21-year-old Turner Tenney, also known by his professional gamer tag as Tfue, sued FaZe Clan on Monday for allegedly restraining business opportunities and taking up to 80 percent of his earnings.

According to The Hollywood Reporter (THR),  The lawsuit states FaZe Clan limiting his ability to pursue his profession is in violation of California law. A complaint argues esports players’ representatives should be regulated like agents of film and television stars.

“In no uncertain terms, these gamers are artists, entertainers and content creators — they perform, they act, they direct, they edit and they stream,” writes attorney Bryan Freedman of Freedman + Taitelman in the complaint. Unlike traditional entertainment, esports is a new industry, and Freedman argues there is “little to no regulation or oversight,” and no unions or guilds to protect the players who are often young and trusting.

There is a lot of money up for grabs in the esports industry. Tyler Blevins, known professionally as Ninja, told CNN in December he made $10 million in 2018 playing Fortnite. Ninja has more than 20 million subscribers on YouTube and has more than 450 million views on Twitch. He is sponsored by Samsung, Uber Eats and Red Bull.

Tenney claims he is missing out on similar opportunities due to FaZe Clan’s unlawful activity in connection with a deal signed in April 2018. Tenney only gets to keep 20 percent of revenue from any branded videos published on Twitch, YouTube of social media. Half of his revenue comes from touring and appearances. His Twitch streams have been viewed more than 120 million times and he has 10 million subscribers on YouTube and 5.5 million Instagram followers.

“That Gamer Agreement is grossly oppressive, onerous, and one-sided,” writes Freedman. “Faze Clan uses its illegal Gamer Contracts to limit Tenney to deals sourced exclusively by Faze Clan and to prevent Tenney from exploring deals presented by others; deals that are potentially superior to deals procured by Faze Clan; and deals that are not saddled with an eighty percent (80%) finder’s fee.”

Tenney attempted to terminate the agreement in September claiming FaZe Clan breached their deal. According to the complaint, the group rejected Tenney’s termination and contends he’s still bound by their contract. Tenney is asking the court for a declaration that the gamer agreement is terminated, and is seeking fair payment for his services and disgorgement of FaZe Clan’s profits as well as punitive damages.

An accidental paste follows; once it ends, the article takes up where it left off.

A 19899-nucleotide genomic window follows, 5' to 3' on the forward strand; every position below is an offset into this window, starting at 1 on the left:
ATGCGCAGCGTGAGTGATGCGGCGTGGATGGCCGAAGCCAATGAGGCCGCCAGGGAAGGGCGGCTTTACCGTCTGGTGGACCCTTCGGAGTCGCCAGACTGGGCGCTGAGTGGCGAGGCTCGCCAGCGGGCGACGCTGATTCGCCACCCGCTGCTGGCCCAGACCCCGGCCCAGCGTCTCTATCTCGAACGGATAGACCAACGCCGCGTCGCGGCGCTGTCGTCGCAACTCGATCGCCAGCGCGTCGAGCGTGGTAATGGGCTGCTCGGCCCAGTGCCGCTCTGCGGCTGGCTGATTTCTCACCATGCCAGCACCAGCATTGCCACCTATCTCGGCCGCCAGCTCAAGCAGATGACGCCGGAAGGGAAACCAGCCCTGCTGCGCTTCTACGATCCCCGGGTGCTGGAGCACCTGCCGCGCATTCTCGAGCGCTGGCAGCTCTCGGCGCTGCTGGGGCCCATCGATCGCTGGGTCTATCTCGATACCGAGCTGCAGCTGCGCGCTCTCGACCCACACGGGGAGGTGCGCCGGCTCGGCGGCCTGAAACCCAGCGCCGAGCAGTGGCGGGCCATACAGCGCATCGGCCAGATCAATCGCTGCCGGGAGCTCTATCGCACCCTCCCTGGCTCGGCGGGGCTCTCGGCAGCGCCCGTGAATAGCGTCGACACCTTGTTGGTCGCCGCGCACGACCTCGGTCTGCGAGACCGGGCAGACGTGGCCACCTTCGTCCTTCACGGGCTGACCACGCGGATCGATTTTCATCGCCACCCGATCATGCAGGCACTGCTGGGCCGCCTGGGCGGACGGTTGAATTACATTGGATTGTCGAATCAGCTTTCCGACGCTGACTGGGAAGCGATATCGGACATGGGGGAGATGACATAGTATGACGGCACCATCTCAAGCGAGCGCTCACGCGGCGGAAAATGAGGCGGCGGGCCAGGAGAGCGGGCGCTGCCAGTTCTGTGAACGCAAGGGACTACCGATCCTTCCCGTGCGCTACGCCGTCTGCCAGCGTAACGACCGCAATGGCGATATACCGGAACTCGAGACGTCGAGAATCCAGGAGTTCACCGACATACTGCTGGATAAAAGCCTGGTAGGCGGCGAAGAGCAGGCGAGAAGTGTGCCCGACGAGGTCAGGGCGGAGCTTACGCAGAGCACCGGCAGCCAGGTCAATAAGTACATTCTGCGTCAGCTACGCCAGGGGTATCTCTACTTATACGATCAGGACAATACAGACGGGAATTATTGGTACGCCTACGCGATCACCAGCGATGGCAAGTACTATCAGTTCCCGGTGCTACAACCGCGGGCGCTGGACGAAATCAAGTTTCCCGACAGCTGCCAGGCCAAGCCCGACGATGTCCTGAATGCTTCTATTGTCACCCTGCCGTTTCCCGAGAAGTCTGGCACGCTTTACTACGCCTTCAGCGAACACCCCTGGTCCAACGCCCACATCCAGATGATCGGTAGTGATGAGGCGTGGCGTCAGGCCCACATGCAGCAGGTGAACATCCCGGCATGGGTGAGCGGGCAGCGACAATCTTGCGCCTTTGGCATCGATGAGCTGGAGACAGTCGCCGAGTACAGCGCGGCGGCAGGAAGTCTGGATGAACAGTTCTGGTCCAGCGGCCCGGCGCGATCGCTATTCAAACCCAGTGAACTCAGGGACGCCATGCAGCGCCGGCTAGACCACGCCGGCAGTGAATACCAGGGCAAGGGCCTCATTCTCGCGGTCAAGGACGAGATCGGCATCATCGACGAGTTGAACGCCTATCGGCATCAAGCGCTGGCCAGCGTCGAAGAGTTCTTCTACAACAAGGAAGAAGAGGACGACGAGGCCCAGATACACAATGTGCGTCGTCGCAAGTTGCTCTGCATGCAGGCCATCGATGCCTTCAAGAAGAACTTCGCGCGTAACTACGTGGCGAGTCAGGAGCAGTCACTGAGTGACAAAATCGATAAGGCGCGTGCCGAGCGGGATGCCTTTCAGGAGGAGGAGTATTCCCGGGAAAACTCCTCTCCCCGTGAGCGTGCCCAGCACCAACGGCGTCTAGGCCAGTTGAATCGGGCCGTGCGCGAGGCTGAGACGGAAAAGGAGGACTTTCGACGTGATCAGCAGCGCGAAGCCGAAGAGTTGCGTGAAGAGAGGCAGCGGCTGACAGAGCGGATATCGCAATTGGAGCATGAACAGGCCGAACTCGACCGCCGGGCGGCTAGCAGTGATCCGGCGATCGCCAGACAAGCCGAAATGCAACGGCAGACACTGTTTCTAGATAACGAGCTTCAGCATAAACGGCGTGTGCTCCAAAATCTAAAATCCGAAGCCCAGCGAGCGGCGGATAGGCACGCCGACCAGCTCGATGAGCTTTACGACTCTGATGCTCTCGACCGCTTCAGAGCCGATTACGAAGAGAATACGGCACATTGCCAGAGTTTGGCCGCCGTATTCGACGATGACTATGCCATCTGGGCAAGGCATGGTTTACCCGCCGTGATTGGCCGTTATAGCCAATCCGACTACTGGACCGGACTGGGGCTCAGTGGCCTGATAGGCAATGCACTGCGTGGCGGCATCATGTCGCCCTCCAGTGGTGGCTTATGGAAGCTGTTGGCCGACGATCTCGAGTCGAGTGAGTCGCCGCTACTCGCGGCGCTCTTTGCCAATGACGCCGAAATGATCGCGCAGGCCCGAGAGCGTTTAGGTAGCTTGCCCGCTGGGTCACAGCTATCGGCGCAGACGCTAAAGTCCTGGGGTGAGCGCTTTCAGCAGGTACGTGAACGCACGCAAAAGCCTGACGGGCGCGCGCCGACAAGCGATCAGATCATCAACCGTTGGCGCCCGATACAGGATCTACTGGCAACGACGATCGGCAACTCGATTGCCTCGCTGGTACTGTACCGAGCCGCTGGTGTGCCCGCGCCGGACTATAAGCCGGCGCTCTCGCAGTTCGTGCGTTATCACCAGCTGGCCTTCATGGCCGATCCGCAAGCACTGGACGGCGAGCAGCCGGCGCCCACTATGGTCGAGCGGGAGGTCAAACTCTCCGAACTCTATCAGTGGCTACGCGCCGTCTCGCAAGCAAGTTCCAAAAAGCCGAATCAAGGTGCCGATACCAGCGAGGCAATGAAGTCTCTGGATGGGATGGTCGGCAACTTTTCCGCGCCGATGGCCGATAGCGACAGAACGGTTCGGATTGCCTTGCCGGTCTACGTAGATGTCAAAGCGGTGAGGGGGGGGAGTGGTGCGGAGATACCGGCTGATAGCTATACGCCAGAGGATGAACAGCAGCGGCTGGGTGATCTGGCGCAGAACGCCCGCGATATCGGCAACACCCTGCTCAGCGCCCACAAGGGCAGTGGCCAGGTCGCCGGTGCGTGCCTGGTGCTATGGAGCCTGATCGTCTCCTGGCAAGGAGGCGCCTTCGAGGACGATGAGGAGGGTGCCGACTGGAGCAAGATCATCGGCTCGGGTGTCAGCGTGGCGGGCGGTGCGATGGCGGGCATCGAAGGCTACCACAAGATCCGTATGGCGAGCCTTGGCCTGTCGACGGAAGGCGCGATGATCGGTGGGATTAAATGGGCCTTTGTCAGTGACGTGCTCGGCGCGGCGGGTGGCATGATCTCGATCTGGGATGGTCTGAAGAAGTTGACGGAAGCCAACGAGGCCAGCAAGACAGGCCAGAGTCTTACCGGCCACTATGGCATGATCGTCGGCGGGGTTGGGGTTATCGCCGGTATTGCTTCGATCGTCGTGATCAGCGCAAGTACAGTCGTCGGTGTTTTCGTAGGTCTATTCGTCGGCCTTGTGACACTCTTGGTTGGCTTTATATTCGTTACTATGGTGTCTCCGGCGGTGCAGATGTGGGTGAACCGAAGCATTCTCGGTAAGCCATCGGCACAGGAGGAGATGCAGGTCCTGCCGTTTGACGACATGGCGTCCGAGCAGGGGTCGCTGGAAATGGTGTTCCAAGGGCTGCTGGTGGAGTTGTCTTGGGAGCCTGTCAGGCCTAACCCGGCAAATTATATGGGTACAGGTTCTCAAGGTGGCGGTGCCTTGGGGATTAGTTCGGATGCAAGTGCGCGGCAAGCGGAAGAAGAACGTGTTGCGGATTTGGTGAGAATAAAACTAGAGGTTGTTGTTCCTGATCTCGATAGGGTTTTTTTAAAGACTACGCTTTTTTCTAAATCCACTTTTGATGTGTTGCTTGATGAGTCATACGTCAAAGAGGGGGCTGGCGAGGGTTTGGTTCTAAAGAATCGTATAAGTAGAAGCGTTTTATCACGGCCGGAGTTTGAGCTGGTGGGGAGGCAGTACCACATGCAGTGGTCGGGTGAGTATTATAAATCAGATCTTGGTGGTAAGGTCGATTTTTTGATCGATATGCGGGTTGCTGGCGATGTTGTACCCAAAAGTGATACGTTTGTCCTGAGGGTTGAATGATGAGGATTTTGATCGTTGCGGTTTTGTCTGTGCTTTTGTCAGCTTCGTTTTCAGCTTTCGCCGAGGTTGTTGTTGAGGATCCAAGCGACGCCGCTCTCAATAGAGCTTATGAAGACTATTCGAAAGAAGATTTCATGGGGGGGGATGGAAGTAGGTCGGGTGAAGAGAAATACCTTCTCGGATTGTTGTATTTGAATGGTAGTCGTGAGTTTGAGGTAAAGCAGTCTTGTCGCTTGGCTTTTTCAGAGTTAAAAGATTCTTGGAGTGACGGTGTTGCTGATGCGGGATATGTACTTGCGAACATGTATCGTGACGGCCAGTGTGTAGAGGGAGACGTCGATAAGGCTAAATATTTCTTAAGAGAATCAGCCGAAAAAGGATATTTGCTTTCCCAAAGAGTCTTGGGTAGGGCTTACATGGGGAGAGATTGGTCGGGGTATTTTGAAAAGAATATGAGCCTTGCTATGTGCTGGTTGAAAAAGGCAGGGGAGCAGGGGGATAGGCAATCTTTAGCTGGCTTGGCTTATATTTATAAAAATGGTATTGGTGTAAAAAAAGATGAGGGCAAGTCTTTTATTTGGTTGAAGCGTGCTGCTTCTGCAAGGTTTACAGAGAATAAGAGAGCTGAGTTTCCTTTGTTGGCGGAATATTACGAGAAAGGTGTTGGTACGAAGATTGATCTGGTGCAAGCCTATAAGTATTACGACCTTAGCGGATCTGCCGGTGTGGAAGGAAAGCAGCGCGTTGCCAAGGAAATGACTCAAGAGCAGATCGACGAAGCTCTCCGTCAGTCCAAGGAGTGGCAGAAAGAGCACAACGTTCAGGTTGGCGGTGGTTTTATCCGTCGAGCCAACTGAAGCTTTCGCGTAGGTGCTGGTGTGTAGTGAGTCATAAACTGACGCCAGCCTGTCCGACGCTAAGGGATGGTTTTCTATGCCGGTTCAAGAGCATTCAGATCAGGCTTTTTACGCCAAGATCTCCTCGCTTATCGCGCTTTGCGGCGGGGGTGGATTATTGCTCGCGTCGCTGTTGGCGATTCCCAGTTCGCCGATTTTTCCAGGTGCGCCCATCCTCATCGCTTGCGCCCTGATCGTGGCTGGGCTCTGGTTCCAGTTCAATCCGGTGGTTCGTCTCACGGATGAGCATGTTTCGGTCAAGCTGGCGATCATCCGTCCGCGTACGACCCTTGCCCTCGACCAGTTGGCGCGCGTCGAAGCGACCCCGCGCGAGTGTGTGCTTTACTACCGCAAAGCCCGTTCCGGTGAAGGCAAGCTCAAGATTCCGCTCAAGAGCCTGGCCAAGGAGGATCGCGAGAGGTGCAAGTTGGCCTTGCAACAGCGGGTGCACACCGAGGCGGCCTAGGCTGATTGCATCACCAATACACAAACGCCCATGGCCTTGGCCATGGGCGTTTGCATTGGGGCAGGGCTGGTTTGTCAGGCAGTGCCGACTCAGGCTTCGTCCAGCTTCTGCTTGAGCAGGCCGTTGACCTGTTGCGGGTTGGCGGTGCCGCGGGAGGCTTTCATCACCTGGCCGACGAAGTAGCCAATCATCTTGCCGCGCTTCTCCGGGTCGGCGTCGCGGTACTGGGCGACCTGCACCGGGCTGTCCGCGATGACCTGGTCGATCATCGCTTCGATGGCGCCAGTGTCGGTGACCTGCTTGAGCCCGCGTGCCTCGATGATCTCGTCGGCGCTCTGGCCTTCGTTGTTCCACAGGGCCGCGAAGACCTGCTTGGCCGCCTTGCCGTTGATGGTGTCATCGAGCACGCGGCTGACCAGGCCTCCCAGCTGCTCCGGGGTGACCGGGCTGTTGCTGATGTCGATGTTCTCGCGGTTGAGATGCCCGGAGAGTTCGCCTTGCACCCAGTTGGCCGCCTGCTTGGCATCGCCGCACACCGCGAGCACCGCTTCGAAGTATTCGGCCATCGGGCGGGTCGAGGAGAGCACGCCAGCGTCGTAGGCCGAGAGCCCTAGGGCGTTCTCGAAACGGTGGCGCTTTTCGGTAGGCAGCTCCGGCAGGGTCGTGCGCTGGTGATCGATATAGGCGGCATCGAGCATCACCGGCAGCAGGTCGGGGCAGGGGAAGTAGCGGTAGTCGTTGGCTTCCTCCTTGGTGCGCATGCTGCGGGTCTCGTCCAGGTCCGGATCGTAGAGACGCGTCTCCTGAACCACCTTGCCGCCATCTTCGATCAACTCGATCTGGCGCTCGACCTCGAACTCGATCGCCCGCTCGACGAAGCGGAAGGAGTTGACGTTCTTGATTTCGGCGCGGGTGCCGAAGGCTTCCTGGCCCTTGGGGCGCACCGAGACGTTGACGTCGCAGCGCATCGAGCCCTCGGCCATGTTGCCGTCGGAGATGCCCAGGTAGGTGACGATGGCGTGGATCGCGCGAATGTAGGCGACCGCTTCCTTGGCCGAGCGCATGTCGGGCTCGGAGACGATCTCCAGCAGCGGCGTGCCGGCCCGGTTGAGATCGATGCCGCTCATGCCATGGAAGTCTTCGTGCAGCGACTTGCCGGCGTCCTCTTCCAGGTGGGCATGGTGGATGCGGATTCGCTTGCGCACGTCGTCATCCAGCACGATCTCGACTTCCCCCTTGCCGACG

FaZe Clan has since responded to the complaint on Twitter. They stated they have only collected $60 thousand dollars from the partnership with Tenney and will continue to support him.

Freedman argues Tenney’s contract is not just anti-competitive, but FaZe has also been in conflict with the Talent Agency Act through the practice of procuring engagements and employment for gamers. State law in California requires any person or company “who engages in the occupation of procuring, offering, promising, or attempting to procure employment or engagements for an artist” must be licensed by the labor commissioner and conform to professional regulations.

Freedman took Tfue’s TAA violation to the California Labor Commissioner on March 15. Tenney claims FaZe Clan’s contract may be the least of the problems.

“Not only does Faze Clan take advantage of these young artists, it jeopardizes their health, safety and welfare,” writes Freedman in the petition to determine controversy. Tenney says FaZe Clan pressured him to live in one of its homes in the Hollywood Hills with other young YouTubers, where he says he was given alcohol before turning 21 and encouraged to illegally gamble.

“Faze Clan also continuously pressured and encouraged Tenney and others to undertake dangerous stunts while performing in videos,” writes Freedman. “During one video, Tenney suffered an injury to his arm while skateboarding which resulted in permanent disfigurement.”

Tenney’s petition also claims FaZe Clan signed an 11-year-old gamer and pressured the minor and his family lie about his age. Tenney is asking for a determination that FaZe Clan violated the TAA, that his gamer agreement is not enforceable and that the company must repay him all revenue it has collected as a result of its work for him.

“Tfue and my law firm are sending a message,” Freedman said in a statement to THR. “The time is now for content creators, gamers and streamers to stop being taken advantage of through oppressive, unfair and illegal agreements. The significant legal actions taken today will be a wake up call that this behavior will no longer be tolerated. The gaming community deserves a safe environment that allows gamers the freedom to control their own careers.”

You can read the full complaint below.

 

About The Author

Katie K
Sr. Staff Writer

Katie has been playing video games since she was about ten, starting out destroying her older brother at Jet Moto on the original PlayStation. Now she evolved to to the PlayStation 4 and Xbox One. Katie is a student at Boise State University and a digital news producer for a local company. In her free time, you can find Katie inhaling coffee by the pot and playing Overwatch.